Share this story
Close X
Switch to Desktop Site

The Lost Battles

 A fascinating, daring look at Leonardo da Vinci, Michelangelo Buonarotti, and the artistic rivalry that shook the Renaissance.

The Lost Battles:
Leonardo, Michelangelo, and the Artistic Duel That Defined the Renaissance
By Jonathan Jones
Knopf Doubleday
368 pp.

About these ads

Reviewed by Brooke Allen for Barnes & Noble Review

 Leonardo da Vinci and Michelangelo Buonarotti are by general agreement the two greatest artists in European history; coincidentally (or perhaps not, as we shall see), they were near contemporaries and even acquaintances, both products of the art-obsessed Florence of the later Renaissance. These painters represented the culmination, each in his different manner, of the artistic revival that had begun in the 13th century. Inevitably, in this intensely competitive society, they were rivals for pre-eminence in their field. As Jonathan Jones tells us in his fascinating, revelatory, and often daring new study of the rivalry, The Lost Battles, this was a culture "in which ritualized vendetta was practiced as readily by artists as by aristocrats," a culture obsessed "with 'honour,' with the public image of a man and his family, which must not be sullied by insults or slights…. The story that the century's two greatest artists loathed each other found a ready audience."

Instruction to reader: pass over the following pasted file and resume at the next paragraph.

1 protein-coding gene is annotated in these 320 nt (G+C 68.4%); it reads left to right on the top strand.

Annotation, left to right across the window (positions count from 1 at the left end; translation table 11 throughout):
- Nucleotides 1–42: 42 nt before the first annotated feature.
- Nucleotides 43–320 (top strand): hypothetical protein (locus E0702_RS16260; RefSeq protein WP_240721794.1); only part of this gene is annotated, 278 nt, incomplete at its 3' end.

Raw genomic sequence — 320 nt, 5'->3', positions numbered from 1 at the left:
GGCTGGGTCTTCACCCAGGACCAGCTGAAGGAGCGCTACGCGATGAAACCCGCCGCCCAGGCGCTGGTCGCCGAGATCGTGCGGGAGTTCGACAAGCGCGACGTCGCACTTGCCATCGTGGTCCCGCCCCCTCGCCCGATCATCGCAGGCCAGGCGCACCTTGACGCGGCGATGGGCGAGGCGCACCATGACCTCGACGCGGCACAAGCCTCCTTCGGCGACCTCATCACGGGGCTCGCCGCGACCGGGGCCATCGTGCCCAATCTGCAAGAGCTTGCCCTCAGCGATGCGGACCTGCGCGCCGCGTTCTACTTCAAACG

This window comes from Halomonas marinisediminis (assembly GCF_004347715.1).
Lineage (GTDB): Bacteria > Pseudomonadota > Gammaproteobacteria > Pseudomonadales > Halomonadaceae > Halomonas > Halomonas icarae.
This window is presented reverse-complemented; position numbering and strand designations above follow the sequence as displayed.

In the 1540s, more than 20 years after Leonardo's death, an anonymous Florentine author related an anecdote about the two local heroes. Leonardo, it seems, was passing Florence's Palazzo Spini when some of his acquaintances hailed him and asked him to explain a passage of Dante for them.

It happened that just then Michelangelo passed by and one of them called him over. And Leonardo said: "Michelangelo will explain it to you." It seemed to Michelangelo that Leonardo had said this to mock him. He replied angrily: "You explain it yourself, you who designed a horse to be cast in bronze but couldn't cast it and abandoned it in shame." And having said this, he turned his back on them and left. Leonardo remained there, his face turning red.


Page 1 of 6

Follow Stories Like This
Get the Monitor stories you care about delivered to your inbox.